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Understanding Chordoma: A National Cohort Study

Firstly, a special thank you is owed to the people who have contacted us since the last newsletter.  Please feel free to feed back on anything in this Newsletter.

Understanding Chordoma: A National Cohort Study opened in January 2018 at 15 hospitals in England and Wales (see map below). The study aims to understand better how chordoma develops, how and why it progresses, and its response to established and to new treatments. To achieve this we are undertaking an ambitious project inviting all patients with chordoma to participate. The study involves keeping in touch with patients and monitoring their health, and their needs; we will also ask for samples of tumour tissue removed during operations and blood samples. By running tests on these samples we hope to learn more about what makes chordoma grow. Armed with this information we will be better placed to improve the lives of patients with chordoma. 

To date, 49 patients have enrolled in the study but our aim is to include all patients in the UK: we believe that this is about 300 in total but finding out exactly how common the disease is part of this aim. Keeping track of such a large number of individuals and ensuring that blood and tissue samples reach the lead site at the Royal National Orthopaedic Hospital (RNOH) in a timely fashion is made possible by Tamanah Fayzan, the Chordoma Patient and Biobank Coordinator, funded by Chordoma UK. 

If you have a diagnosis of chordoma and you wish to participate in the study, we suggest that you check on the map below to see if your hospital is already one of the sites in this study.  If your hospital is not on the map, please contact us and we can approach the hospital and see if they would be interested in joining the study.  If your hospital is already on the list we would suggest that you speak to your doctor or nurse and show them the Patient Information Sheet – you can get this by clicking on this link or contacting Tamanah Fayzan ( Alternatively you can use this email address or ring 0208 909 5347 for further information or with your questions.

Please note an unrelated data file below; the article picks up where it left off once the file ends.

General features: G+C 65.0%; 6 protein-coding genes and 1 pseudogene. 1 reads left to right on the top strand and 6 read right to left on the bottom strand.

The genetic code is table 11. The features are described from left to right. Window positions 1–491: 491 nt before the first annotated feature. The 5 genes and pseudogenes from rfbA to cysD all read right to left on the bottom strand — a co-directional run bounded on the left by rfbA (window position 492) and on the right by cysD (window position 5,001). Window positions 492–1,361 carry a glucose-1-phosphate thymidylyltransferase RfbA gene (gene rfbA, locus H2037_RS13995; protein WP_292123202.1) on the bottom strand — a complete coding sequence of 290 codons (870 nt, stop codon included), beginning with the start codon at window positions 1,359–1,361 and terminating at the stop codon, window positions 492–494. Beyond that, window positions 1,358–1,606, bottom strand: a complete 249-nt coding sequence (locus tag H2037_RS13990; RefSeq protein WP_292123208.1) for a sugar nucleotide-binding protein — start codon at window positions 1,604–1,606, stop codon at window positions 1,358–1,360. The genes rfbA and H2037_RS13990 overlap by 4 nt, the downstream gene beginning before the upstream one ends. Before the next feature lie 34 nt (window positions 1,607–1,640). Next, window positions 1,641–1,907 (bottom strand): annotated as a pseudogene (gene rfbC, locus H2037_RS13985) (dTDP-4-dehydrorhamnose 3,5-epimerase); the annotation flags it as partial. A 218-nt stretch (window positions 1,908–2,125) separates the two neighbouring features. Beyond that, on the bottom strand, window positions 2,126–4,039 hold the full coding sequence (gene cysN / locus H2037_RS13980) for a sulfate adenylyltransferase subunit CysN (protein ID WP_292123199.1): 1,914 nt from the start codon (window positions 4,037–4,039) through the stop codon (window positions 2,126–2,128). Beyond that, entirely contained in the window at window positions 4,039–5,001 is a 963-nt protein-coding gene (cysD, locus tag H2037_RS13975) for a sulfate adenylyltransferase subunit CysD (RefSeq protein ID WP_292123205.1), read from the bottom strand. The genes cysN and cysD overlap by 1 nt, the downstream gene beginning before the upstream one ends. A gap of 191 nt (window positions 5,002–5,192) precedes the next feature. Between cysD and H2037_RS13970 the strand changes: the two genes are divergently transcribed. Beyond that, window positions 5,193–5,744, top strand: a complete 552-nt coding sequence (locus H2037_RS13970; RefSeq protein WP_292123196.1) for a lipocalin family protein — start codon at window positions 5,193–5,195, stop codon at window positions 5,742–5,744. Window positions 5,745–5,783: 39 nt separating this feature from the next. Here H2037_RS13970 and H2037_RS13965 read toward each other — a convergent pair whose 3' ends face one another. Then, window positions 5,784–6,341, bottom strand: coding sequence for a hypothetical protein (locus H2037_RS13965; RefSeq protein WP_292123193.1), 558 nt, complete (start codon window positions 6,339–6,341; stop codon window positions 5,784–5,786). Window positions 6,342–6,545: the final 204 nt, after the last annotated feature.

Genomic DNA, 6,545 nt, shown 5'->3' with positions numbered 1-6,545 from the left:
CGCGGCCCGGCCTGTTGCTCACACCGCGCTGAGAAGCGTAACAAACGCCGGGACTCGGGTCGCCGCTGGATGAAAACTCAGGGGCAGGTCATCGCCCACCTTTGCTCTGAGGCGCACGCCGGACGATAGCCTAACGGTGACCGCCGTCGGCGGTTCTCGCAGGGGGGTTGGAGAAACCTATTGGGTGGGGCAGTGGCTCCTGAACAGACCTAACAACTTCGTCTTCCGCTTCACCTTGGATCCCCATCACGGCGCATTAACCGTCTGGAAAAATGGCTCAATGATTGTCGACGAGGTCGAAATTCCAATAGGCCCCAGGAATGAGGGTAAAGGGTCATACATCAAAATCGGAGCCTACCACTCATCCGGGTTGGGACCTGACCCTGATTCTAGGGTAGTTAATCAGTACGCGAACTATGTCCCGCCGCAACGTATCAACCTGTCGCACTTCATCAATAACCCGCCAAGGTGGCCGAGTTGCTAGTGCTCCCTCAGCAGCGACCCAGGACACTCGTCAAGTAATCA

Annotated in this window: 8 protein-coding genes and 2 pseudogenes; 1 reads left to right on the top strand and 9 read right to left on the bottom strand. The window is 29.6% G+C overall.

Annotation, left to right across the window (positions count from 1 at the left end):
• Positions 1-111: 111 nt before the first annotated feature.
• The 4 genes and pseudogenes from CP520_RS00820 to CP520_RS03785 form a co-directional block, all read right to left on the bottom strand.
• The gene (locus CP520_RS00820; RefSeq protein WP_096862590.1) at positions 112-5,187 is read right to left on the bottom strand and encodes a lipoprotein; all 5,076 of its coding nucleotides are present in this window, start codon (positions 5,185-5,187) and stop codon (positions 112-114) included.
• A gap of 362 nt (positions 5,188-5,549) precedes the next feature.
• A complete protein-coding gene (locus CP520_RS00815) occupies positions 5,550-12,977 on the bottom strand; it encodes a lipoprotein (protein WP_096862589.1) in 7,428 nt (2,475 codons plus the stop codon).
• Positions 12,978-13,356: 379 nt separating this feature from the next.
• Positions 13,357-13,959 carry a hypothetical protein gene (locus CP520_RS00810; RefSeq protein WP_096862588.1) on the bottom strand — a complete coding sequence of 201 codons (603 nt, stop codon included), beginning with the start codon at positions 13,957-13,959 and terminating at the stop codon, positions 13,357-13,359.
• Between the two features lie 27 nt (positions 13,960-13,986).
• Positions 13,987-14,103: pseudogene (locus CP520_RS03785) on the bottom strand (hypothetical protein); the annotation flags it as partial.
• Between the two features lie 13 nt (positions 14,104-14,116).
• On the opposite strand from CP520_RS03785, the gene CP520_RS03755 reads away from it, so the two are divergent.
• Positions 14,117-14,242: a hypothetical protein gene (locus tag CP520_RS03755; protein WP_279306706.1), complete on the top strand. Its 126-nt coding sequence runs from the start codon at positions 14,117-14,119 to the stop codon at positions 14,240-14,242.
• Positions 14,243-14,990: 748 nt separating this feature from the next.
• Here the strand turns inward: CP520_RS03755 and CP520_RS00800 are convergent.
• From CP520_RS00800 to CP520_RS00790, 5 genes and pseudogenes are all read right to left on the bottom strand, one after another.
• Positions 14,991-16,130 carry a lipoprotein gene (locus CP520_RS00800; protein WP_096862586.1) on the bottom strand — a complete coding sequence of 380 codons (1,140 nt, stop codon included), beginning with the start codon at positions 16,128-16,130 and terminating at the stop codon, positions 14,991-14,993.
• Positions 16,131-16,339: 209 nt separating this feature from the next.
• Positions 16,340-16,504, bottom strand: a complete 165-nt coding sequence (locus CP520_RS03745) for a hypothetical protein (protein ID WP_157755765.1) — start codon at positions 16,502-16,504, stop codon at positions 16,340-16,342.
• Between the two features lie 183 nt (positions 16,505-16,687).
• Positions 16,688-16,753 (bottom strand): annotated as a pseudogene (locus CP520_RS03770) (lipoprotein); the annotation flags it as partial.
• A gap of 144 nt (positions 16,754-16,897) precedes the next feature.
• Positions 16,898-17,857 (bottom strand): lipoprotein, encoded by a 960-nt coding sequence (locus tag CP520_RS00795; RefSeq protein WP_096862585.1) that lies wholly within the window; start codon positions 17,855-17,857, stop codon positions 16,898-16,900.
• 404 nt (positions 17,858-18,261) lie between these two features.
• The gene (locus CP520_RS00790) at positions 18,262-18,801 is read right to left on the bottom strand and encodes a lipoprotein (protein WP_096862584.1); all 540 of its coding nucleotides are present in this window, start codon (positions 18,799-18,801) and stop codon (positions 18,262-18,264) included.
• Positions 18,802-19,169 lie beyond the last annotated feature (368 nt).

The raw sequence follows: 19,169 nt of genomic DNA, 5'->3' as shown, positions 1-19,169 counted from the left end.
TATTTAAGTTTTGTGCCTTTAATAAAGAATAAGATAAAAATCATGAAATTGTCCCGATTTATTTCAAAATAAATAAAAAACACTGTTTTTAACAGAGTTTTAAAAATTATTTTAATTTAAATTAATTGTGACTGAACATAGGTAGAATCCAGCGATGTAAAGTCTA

The Understanding Chordoma: A National Cohort Study is open in the following hospitals

Benign Notochordal Cell Tumour

Benign notochordal tumours are small ‘spots’ seen in the spinal bones.  In the human embryo there is a rod-like structure, called the notochord, running along the length of the embryo which aids the development of the spinal column.  The notochord normally disappears before birth but it is thought that occasionally it does not disappear completely and the remnant becomes a Benign Notochordal Cell Tumour (BNCT). With increasing resolution in the scans we use, doctors are seeing BNCT more commonly than before. However, there is not much information available about BNCT and it is not known how best to monitor these individuals.  

With support from Chordoma UK, we want to gather more information about BNCT. To achieve this we need your help and we are organising a workshop at which patients with chordoma, or BNCT, will work with us to design leaflets and questionnaires for patients and clinicians to find out more about BNCT. 

Would you be interested in taking part in this workshop?  

It would involve attending a meeting in central London at the beginning of March, it will not take more than 2 to 3 hours. If you cannot attend the Workshop, we could also send you the questionnaire and leaflets for your feedback.

Travel costs to the workshop would be covered and refreshments provided. We are seeking 6 volunteers. If you would be interested in taking part, please get in touch with Dr Inga Usher (, a Chordoma UK-funded Clinical Research Fellow working with Professor Adrienne Flanagan and Professor David Choi.


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You are the reason we can keep providing our vital supprt and funding. Individual donations and gifts may be made directly to Chordoma UK and enhanced through GIFT AID. Your fundraising can benefit from Chordoma UK`s charitable status enabling donations to be made through the Gift Aid scheme directly to the Chordoma UK bank account.

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There is little funding available for research into this relentless bone cancer mainly because it is relatively rare, occurring in only 1 in 800,000 of the population. Without a focused approach to raising money for research into chordoma, little will change quickly.

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